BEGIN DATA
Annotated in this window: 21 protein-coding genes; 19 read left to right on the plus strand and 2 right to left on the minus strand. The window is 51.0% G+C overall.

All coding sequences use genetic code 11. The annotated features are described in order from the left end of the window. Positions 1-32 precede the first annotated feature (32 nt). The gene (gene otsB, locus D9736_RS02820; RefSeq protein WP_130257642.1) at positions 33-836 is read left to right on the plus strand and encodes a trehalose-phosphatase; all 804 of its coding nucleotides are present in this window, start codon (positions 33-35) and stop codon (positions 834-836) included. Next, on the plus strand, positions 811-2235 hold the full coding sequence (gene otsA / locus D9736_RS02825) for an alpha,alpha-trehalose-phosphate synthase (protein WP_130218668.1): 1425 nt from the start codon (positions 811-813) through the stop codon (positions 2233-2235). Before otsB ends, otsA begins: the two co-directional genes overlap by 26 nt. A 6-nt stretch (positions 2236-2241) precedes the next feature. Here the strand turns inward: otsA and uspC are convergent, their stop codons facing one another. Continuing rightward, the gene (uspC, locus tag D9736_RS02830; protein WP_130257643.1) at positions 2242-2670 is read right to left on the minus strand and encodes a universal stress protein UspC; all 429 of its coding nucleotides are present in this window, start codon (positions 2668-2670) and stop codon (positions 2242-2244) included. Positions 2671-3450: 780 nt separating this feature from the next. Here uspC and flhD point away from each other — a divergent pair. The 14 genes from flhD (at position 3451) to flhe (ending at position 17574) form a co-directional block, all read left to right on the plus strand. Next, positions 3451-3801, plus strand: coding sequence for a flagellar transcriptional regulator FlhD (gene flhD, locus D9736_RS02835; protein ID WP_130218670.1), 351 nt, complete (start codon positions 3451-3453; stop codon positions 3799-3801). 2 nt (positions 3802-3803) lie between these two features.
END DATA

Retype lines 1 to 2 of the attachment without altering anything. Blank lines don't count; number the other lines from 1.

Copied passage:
Annotated in this window: 21 protein-coding genes; 19 read left to right on the plus strand and 2 right to left on the minus strand. The window is 51.0% G+C overall.

All coding sequences use genetic code 11. The annotated features are described in order from the left end of the window. Positions 1-32 precede the first annotated feature (32 nt). The gene (gene otsB, locus D9736_RS02820; RefSeq protein WP_130257642.1) at positions 33-836 is read left to right on the plus strand and encodes a trehalose-phosphatase; all 804 of its coding nucleotides are present in this window, start codon (positions 33-35) and stop codon (positions 834-836) included. Next, on the plus strand, positions 811-2235 hold the full coding sequence (gene otsA / locus D9736_RS02825) for an alpha,alpha-trehalose-phosphate synthase (protein WP_130218668.1): 1425 nt from the start codon (positions 811-813) through the stop codon (positions 2233-2235). Before otsB ends, otsA begins: the two co-directional genes overlap by 26 nt. A 6-nt stretch (positions 2236-2241) precedes the next feature. Here the strand turns inward: otsA and uspC are convergent, their stop codons facing one another. Continuing rightward, the gene (uspC, locus tag D9736_RS02830; protein WP_130257643.1) at positions 2242-2670 is read right to left on the minus strand and encodes a universal stress protein UspC; all 429 of its coding nucleotides are present in this window, start codon (positions 2668-2670) and stop codon (positions 2242-2244) included. Positions 2671-3450: 780 nt separating this feature from the next. Here uspC and flhD point away from each other — a divergent pair. The 14 genes from flhD (at position 3451) to flhe (ending at position 17574) form a co-directional block, all read left to right on the plus strand. Next, positions 3451-3801, plus strand: coding sequence for a flagellar transcriptional regulator FlhD (gene flhD, locus D9736_RS02835; protein ID WP_130218670.1), 351 nt, complete (start codon positions 3451-3453; stop codon positions 3799-3801). 2 nt (positions 3802-3803) lie between these two features.